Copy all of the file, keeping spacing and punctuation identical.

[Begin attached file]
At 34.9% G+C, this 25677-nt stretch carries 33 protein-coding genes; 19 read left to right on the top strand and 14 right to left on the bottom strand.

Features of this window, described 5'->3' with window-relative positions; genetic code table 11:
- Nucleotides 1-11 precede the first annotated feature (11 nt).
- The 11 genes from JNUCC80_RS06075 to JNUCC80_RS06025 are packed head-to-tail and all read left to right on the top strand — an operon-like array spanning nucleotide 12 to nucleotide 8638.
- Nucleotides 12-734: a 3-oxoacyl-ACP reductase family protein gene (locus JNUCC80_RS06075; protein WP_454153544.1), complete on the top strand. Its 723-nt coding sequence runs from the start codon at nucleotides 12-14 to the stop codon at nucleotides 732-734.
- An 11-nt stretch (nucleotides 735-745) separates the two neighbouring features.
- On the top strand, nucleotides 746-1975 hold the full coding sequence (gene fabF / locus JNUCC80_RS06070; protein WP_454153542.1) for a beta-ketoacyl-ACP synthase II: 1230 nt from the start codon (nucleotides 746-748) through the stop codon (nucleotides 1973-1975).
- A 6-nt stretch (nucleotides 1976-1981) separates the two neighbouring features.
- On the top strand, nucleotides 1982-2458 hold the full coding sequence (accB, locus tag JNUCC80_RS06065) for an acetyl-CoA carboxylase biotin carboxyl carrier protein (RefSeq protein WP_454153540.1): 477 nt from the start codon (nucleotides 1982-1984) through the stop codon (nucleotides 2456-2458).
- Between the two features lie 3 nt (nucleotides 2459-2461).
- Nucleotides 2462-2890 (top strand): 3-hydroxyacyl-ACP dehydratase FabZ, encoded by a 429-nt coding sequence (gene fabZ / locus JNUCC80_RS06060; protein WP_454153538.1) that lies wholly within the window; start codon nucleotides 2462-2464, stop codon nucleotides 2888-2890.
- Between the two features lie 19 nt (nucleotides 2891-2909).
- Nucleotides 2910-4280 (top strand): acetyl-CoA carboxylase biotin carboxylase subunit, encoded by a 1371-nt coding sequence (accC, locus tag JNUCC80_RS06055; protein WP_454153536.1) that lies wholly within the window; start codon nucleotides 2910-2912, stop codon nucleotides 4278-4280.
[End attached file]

At 34.9% G+C, this 25677-nt stretch carries 33 protein-coding genes; 19 read left to right on the top strand and 14 right to left on the bottom strand.

Features of this window, described 5'->3' with window-relative positions; genetic code table 11:
- Nucleotides 1-11 precede the first annotated feature (11 nt).
- The 11 genes from JNUCC80_RS06075 to JNUCC80_RS06025 are packed head-to-tail and all read left to right on the top strand — an operon-like array spanning nucleotide 12 to nucleotide 8638.
- Nucleotides 12-734: a 3-oxoacyl-ACP reductase family protein gene (locus JNUCC80_RS06075; protein WP_454153544.1), complete on the top strand. Its 723-nt coding sequence runs from the start codon at nucleotides 12-14 to the stop codon at nucleotides 732-734.
- An 11-nt stretch (nucleotides 735-745) separates the two neighbouring features.
- On the top strand, nucleotides 746-1975 hold the full coding sequence (gene fabF / locus JNUCC80_RS06070; protein WP_454153542.1) for a beta-ketoacyl-ACP synthase II: 1230 nt from the start codon (nucleotides 746-748) through the stop codon (nucleotides 1973-1975).
- A 6-nt stretch (nucleotides 1976-1981) separates the two neighbouring features.
- On the top strand, nucleotides 1982-2458 hold the full coding sequence (accB, locus tag JNUCC80_RS06065) for an acetyl-CoA carboxylase biotin carboxyl carrier protein (RefSeq protein WP_454153540.1): 477 nt from the start codon (nucleotides 1982-1984) through the stop codon (nucleotides 2456-2458).
- Between the two features lie 3 nt (nucleotides 2459-2461).
- Nucleotides 2462-2890 (top strand): 3-hydroxyacyl-ACP dehydratase FabZ, encoded by a 429-nt coding sequence (gene fabZ / locus JNUCC80_RS06060; protein WP_454153538.1) that lies wholly within the window; start codon nucleotides 2462-2464, stop codon nucleotides 2888-2890.
- Between the two features lie 19 nt (nucleotides 2891-2909).
- Nucleotides 2910-4280 (top strand): acetyl-CoA carboxylase biotin carboxylase subunit, encoded by a 1371-nt coding sequence (accC, locus tag JNUCC80_RS06055; protein WP_454153536.1) that lies wholly within the window; start codon nucleotides 2910-2912, stop codon nucleotides 4278-4280.